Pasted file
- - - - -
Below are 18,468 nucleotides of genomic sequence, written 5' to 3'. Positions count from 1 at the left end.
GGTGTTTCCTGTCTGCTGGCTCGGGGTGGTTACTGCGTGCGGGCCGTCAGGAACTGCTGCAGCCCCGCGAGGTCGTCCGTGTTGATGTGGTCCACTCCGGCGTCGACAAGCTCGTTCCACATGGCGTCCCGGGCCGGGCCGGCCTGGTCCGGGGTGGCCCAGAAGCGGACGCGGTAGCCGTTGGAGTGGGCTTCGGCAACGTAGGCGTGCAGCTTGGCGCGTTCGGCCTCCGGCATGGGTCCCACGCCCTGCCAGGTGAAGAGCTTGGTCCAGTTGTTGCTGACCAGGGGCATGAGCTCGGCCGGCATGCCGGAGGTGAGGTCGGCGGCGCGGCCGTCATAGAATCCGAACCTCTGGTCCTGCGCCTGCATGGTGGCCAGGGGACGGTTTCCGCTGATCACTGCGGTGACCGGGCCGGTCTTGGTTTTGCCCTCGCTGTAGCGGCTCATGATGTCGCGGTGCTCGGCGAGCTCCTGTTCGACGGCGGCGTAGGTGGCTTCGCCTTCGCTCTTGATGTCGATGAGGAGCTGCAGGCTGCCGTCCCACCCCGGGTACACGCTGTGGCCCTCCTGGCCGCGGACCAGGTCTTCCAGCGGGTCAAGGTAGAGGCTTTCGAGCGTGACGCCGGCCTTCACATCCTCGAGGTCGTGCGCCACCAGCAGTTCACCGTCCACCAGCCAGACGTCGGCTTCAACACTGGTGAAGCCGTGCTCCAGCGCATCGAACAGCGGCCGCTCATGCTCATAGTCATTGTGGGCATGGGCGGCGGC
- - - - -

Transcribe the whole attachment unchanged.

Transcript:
Below are 18,468 nucleotides of genomic sequence, written 5' to 3'. Positions count from 1 at the left end.
GGTGTTTCCTGTCTGCTGGCTCGGGGTGGTTACTGCGTGCGGGCCGTCAGGAACTGCTGCAGCCCCGCGAGGTCGTCCGTGTTGATGTGGTCCACTCCGGCGTCGACAAGCTCGTTCCACATGGCGTCCCGGGCCGGGCCGGCCTGGTCCGGGGTGGCCCAGAAGCGGACGCGGTAGCCGTTGGAGTGGGCTTCGGCAACGTAGGCGTGCAGCTTGGCGCGTTCGGCCTCCGGCATGGGTCCCACGCCCTGCCAGGTGAAGAGCTTGGTCCAGTTGTTGCTGACCAGGGGCATGAGCTCGGCCGGCATGCCGGAGGTGAGGTCGGCGGCGCGGCCGTCATAGAATCCGAACCTCTGGTCCTGCGCCTGCATGGTGGCCAGGGGACGGTTTCCGCTGATCACTGCGGTGACCGGGCCGGTCTTGGTTTTGCCCTCGCTGTAGCGGCTCATGATGTCGCGGTGCTCGGCGAGCTCCTGTTCGACGGCGGCGTAGGTGGCTTCGCCTTCGCTCTTGATGTCGATGAGGAGCTGCAGGCTGCCGTCCCACCCCGGGTACACGCTGTGGCCCTCCTGGCCGCGGACCAGGTCTTCCAGCGGGTCAAGGTAGAGGCTTTCGAGCGTGACGCCGGCCTTCACATCCTCGAGGTCGTGCGCCACCAGCAGTTCACCGTCCACCAGCCAGACGTCGGCTTCAACACTGGTGAAGCCGTGCTCCAGCGCATCGAACAGCGGCCGCTCATGCTCATAGTCATTGTGGGCATGGGCGGCGGC